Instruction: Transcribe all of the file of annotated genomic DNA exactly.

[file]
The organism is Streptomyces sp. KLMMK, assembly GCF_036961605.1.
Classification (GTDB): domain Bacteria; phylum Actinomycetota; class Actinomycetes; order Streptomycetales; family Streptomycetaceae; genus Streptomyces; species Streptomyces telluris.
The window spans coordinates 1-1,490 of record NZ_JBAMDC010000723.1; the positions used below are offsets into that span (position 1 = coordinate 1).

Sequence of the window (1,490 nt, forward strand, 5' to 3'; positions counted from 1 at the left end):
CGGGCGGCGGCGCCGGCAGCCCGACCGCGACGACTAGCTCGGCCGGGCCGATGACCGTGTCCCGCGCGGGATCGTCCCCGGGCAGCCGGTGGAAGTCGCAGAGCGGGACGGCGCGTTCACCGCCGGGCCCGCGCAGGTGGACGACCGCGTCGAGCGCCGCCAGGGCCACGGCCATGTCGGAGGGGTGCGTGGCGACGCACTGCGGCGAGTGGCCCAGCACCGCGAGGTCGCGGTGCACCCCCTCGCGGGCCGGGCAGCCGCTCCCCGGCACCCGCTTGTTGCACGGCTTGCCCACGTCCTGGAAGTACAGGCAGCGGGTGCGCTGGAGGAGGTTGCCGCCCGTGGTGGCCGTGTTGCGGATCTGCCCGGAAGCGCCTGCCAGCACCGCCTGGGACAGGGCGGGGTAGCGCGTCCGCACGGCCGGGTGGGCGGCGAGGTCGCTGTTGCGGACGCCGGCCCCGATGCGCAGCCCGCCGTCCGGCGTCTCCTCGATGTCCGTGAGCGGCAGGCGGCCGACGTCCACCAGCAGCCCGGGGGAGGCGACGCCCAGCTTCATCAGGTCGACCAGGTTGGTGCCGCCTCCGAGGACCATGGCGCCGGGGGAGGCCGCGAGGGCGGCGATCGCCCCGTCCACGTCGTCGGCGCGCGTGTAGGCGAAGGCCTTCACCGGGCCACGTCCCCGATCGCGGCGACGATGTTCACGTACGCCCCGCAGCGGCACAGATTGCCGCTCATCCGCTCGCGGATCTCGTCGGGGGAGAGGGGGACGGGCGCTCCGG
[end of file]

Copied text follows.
The organism is Streptomyces sp. KLMMK, assembly GCF_036961605.1.
Classification (GTDB): domain Bacteria; phylum Actinomycetota; class Actinomycetes; order Streptomycetales; family Streptomycetaceae; genus Streptomyces; species Streptomyces telluris.
The window spans coordinates 1-1,490 of record NZ_JBAMDC010000723.1; the positions used below are offsets into that span (position 1 = coordinate 1).

Sequence of the window (1,490 nt, forward strand, 5' to 3'; positions counted from 1 at the left end):
CGGGCGGCGGCGCCGGCAGCCCGACCGCGACGACTAGCTCGGCCGGGCCGATGACCGTGTCCCGCGCGGGATCGTCCCCGGGCAGCCGGTGGAAGTCGCAGAGCGGGACGGCGCGTTCACCGCCGGGCCCGCGCAGGTGGACGACCGCGTCGAGCGCCGCCAGGGCCACGGCCATGTCGGAGGGGTGCGTGGCGACGCACTGCGGCGAGTGGCCCAGCACCGCGAGGTCGCGGTGCACCCCCTCGCGGGCCGGGCAGCCGCTCCCCGGCACCCGCTTGTTGCACGGCTTGCCCACGTCCTGGAAGTACAGGCAGCGGGTGCGCTGGAGGAGGTTGCCGCCCGTGGTGGCCGTGTTGCGGATCTGCCCGGAAGCGCCTGCCAGCACCGCCTGGGACAGGGCGGGGTAGCGCGTCCGCACGGCCGGGTGGGCGGCGAGGTCGCTGTTGCGGACGCCGGCCCCGATGCGCAGCCCGCCGTCCGGCGTCTCCTCGATGTCCGTGAGCGGCAGGCGGCCGACGTCCACCAGCAGCCCGGGGGAGGCGACGCCCAGCTTCATCAGGTCGACCAGGTTGGTGCCGCCTCCGAGGACCATGGCGCCGGGGGAGGCCGCGAGGGCGGCGATCGCCCCGTCCACGTCGTCGGCGCGCGTGTAGGCGAAGGCCTTCACCGGGCCACGTCCCCGATCGCGGCGACGATGTTCACGTACGCCCCGCAGCGGCACAGATTGCCGCTCATCCGCTCGCGGATCTCGTCGGGGGAGAGGGGGACGGGCGCTCCGG